New Mexico attorney general releases long awaited behavioral health audit
In the summer of 2013, 15 behavioral health providers in New Mexico were suspected of Medicaid fraud based on an audit by a Boston-based consulting group contracted by the state. The audit, which prompted state officials to suspend Medicaid funding to the providers, was finally unsealed last week after nearly two years of protests from the providers in question as well as public advocacy groups.
Newly appointed Attorney General Hector Balderas released the 300-plus page audit with minimal redactions, according to KUNM. Balderas also requested $1 million from the Consumer Protection Fund in order to complete the full investigation in the next six to eight months.
"New Mexico, moving forward, must learn how to attack waste, fraud and abuse in a way that does not harm its own citizens," Balderas said in a press conference. "I don't anticipate any pushback. I'm actually requesting support from the governor, and the Legislature and HSD."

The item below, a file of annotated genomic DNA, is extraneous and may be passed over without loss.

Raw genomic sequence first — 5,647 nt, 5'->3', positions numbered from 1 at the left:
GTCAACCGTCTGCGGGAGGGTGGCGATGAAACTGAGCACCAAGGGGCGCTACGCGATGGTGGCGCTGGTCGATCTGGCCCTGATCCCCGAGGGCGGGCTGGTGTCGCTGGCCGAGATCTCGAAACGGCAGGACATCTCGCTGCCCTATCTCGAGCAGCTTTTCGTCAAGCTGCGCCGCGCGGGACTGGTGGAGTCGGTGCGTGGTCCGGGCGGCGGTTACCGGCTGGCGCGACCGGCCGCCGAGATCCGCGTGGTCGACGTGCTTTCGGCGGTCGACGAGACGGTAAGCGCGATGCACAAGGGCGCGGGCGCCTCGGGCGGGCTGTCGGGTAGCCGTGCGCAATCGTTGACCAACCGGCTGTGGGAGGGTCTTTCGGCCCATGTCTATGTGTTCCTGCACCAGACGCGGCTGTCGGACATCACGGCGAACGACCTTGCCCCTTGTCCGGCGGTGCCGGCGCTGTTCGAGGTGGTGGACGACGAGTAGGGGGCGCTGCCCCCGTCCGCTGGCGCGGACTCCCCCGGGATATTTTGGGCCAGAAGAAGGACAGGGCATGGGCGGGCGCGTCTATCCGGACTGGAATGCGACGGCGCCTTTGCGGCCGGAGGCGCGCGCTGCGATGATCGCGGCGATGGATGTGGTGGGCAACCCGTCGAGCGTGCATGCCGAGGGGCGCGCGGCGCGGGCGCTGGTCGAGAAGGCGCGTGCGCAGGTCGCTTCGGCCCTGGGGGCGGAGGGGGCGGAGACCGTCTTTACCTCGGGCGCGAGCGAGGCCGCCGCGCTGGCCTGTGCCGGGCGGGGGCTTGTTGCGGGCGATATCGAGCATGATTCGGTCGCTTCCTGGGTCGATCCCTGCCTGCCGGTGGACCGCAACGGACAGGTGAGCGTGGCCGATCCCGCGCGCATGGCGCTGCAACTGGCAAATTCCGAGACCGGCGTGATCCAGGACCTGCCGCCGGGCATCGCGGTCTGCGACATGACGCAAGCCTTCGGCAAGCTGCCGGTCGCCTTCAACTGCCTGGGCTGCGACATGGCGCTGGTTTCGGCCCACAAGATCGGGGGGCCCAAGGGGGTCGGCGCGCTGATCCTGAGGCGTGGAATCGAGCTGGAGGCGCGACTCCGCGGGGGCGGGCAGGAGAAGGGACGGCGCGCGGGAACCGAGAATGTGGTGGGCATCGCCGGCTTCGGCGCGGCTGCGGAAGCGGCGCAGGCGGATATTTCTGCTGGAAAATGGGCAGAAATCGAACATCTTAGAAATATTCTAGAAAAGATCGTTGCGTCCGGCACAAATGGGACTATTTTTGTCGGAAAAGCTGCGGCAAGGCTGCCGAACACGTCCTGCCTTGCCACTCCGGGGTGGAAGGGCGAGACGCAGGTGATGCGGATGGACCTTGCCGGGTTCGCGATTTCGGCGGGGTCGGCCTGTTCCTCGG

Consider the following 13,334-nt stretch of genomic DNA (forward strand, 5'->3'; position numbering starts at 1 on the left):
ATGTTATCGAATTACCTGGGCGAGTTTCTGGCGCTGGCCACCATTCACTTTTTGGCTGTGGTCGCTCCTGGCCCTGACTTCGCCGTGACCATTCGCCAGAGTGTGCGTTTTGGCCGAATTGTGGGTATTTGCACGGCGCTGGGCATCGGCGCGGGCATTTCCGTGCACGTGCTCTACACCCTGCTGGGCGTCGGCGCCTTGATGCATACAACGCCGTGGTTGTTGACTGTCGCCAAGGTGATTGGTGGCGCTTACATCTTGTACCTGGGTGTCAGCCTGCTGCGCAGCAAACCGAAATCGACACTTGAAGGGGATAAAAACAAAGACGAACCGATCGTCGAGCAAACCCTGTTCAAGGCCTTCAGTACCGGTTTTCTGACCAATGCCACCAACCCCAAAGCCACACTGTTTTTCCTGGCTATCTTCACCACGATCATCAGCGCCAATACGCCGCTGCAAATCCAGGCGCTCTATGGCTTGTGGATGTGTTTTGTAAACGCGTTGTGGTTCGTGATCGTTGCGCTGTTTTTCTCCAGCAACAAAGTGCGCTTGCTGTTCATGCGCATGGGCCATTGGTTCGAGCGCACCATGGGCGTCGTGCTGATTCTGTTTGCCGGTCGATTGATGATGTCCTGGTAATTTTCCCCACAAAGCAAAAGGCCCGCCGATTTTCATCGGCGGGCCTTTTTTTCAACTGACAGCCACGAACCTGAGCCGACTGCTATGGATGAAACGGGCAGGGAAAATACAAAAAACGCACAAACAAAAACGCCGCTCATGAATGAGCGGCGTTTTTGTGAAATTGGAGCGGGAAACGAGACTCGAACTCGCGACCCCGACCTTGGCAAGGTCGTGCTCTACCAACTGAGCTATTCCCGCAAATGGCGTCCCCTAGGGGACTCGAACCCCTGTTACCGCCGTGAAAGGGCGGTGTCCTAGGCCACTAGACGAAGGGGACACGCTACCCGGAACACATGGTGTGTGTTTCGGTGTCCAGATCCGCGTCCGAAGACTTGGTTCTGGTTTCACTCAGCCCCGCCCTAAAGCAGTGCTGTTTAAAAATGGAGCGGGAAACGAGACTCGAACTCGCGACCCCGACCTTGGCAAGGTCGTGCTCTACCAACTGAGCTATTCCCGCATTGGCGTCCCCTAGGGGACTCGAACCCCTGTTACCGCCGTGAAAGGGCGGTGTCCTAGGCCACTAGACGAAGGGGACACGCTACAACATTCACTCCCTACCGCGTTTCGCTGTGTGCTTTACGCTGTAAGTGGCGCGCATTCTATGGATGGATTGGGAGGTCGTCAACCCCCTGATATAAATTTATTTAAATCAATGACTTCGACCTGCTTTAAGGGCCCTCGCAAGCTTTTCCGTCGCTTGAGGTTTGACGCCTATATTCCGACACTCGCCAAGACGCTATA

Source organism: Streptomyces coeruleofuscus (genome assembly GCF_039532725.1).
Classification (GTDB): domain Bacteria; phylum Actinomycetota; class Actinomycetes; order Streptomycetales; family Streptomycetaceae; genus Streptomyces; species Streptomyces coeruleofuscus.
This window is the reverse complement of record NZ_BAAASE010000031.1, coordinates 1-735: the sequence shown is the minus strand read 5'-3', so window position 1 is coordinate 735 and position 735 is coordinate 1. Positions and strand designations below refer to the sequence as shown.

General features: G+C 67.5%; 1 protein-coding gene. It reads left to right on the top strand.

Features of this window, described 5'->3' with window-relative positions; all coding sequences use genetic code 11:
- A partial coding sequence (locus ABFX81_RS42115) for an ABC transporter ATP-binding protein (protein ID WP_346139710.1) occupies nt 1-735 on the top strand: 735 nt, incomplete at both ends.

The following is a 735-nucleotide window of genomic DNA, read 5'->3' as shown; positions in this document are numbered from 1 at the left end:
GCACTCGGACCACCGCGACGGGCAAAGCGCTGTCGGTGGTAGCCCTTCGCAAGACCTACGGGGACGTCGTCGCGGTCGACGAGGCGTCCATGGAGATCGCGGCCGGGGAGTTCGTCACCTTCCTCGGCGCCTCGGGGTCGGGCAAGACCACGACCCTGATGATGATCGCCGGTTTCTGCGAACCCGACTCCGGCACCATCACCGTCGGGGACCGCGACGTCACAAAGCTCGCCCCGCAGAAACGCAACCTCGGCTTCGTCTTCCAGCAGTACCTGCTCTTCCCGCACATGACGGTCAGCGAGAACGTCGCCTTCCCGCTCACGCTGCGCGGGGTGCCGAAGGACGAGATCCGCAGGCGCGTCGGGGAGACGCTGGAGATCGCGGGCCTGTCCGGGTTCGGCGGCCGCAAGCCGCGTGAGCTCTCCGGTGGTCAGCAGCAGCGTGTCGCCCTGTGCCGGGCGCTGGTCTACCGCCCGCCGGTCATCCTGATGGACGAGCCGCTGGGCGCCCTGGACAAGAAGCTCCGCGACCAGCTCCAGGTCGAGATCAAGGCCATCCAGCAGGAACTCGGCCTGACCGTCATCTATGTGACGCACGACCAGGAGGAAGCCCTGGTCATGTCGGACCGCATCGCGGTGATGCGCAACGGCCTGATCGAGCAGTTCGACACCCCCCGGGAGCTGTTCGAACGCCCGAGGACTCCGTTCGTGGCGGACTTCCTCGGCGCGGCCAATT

The audit has been embroiled in controversy since its announcement in 2013. Three investigations into the 15 providers already are complete, according to KUNM, and two of those providers have been cleared of wrongdoing. The results of the third investigation will be announced later, while four other investigations are ongoing and eight have yet to begin.
Earlier this year, former Attorney General Gary King released a portion of the audit that revealed more than $4 million in overbilling by Santa Fe-based Presbyterian Medical Services. Although Presbyterian settled with the state in 2013, some questioned the legitimacy of the audit's findings. Last week, a New Mexico district judge called for a full hearing regarding evidence the state brought against another behavioral health provider, Easter Seals El Mirador, indicating the Human Services Department may have violated due process rights.
Easter Seals CEO Patsy Romero told KUNM that the previously unsealed audit has hurt the provider's reputation and forced the provider to cut 160 employees.
"For months and months we've been in the dark," she told KUNM. "Being accused of fraud, being accused of being criminal and being corrupt, and not knowing why has been very very difficult."
Additionally, Turquoise Health and Wellness, an Arizona based-mental health provider that was contracted by New Mexico to take over services for behavioral health patients in the state, announced it was halting operations in New Mexico, according to the Santa Fe New Mexican. The announcement left managed care contractors scrambling to find replacement providers throughout the state.